E.J. testified before Albany’s Joint Legislative Fiscal Committees today. One tidbit illustrates the Empire State’s acute dependence on Wall Street:
Just how dependent on Wall Street had we become? Consider this: in 2006, auto manufacturing accounted for 6 percent of Michigan’s economic output. The securities industry was over 8 percent of New York’s. Wall Street loomed larger in our budget and economy than oil and gas in Texas, or coal mining in West Virginia.
E.J. goes on to say that while it’s not a good idea to dump a massive array of new taxes onto a struggling economy, some of Gov. Paterson’s individual tax proposals are worse than others. One alternative to the governor’s proposal, to hike income taxes on the “rich,” is particularly bad.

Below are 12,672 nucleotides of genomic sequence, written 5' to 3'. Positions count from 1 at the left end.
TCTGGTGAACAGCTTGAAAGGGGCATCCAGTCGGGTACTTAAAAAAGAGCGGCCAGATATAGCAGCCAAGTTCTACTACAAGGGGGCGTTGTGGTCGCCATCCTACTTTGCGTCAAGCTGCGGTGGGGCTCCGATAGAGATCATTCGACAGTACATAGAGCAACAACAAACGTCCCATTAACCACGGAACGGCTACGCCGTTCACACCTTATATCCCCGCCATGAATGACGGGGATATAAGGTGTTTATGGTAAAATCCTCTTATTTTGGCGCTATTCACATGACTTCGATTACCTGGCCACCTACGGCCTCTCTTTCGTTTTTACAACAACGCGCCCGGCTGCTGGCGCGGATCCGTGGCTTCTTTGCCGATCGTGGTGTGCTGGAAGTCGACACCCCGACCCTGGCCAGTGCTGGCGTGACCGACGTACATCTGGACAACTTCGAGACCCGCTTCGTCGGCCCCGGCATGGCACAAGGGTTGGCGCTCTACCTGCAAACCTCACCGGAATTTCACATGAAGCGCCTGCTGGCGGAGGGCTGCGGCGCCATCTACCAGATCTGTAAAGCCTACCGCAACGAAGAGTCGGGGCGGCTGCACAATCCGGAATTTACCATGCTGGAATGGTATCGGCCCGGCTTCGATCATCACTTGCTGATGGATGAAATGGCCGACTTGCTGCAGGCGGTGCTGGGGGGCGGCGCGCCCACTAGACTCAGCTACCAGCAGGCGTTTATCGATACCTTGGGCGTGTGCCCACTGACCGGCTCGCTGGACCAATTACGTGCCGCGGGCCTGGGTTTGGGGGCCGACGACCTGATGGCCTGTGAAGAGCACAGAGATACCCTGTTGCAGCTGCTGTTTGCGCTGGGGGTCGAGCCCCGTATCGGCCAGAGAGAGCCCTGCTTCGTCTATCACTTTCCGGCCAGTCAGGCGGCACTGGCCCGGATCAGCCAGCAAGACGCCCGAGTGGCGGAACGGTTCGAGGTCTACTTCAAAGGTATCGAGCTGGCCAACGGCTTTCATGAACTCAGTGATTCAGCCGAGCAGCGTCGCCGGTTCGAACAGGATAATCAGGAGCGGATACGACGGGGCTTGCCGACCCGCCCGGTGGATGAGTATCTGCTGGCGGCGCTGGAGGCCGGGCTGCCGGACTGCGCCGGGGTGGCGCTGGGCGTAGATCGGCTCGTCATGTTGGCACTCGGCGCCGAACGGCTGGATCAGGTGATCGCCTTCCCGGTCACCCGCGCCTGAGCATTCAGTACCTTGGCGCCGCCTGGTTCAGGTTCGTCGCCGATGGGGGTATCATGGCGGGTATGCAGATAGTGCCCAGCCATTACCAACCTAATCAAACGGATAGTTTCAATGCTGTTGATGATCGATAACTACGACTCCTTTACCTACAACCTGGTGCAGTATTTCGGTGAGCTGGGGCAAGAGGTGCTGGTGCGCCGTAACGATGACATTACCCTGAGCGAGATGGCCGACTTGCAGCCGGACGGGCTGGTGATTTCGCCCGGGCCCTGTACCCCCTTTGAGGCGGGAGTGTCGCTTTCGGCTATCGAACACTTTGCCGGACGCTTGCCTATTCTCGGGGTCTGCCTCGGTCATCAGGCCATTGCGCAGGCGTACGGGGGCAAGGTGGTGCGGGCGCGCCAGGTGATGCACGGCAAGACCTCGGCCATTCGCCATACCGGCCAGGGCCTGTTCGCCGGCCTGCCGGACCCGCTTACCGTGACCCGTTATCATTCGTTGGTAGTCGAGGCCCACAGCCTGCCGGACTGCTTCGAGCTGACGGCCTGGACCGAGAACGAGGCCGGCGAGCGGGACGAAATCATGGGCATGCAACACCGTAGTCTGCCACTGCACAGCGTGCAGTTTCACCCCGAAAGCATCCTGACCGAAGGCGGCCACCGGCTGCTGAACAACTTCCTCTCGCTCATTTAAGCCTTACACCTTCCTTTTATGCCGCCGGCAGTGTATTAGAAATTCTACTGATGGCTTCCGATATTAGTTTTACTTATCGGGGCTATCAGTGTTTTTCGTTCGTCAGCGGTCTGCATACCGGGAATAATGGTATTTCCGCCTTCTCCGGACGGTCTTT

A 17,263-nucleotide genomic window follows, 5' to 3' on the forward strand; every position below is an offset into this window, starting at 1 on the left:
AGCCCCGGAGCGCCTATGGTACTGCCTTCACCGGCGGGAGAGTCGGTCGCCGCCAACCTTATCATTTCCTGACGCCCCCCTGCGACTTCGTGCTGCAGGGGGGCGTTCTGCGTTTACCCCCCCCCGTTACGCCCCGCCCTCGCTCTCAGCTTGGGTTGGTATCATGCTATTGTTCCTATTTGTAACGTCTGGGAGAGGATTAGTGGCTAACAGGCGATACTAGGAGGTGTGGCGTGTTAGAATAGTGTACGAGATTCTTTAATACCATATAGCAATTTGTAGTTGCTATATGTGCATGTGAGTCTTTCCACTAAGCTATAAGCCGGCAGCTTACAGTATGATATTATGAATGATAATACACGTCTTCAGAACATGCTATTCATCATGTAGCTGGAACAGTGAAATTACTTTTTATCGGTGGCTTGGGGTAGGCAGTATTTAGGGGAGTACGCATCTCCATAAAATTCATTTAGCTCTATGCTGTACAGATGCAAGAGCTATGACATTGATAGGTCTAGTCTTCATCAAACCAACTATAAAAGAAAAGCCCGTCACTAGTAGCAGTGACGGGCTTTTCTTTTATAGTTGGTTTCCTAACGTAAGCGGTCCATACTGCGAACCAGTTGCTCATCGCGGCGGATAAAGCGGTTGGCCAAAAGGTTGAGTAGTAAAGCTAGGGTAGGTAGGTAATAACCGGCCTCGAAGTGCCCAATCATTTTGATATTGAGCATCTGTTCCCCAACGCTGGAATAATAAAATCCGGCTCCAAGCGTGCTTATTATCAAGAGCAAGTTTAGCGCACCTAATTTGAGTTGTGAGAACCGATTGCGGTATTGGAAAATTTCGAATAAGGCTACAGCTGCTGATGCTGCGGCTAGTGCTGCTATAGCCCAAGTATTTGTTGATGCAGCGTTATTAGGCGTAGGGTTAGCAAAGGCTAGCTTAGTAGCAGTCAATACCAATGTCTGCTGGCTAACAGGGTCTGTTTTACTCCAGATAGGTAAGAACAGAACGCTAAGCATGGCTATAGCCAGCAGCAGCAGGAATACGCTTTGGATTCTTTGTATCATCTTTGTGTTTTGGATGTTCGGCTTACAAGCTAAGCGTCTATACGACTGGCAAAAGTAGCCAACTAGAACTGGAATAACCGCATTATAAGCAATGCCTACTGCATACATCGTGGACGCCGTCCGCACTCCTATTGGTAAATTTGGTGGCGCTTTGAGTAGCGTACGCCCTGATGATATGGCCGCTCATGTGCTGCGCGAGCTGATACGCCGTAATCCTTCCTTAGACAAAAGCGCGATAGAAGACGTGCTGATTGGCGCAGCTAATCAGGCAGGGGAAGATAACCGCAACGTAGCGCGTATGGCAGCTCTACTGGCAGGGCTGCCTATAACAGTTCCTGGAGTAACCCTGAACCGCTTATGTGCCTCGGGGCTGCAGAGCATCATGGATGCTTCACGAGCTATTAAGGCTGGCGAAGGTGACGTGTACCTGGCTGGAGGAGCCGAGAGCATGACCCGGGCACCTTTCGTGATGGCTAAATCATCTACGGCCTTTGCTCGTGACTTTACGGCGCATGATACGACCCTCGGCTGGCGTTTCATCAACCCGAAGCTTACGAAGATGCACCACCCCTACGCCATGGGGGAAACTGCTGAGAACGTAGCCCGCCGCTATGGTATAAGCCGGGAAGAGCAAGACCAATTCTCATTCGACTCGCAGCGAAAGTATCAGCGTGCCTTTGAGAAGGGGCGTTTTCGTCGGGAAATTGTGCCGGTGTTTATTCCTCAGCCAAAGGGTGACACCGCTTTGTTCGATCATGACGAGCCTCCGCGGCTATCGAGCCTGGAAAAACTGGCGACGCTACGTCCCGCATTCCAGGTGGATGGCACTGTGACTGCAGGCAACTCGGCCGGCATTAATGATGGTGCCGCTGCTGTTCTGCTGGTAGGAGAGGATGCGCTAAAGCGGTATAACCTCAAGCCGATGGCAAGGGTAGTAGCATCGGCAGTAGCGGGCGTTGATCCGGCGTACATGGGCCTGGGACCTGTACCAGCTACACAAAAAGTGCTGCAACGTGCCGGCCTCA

“The real problem with New York’s state and local tax structure is not that the wealthy are under-taxed, but that middle class residents are badly over-taxed by national standards. But the right policy goal is to reduce tax rates on the middle, not to increase them at the top.”
If you missed the live show, the written testimony is here.
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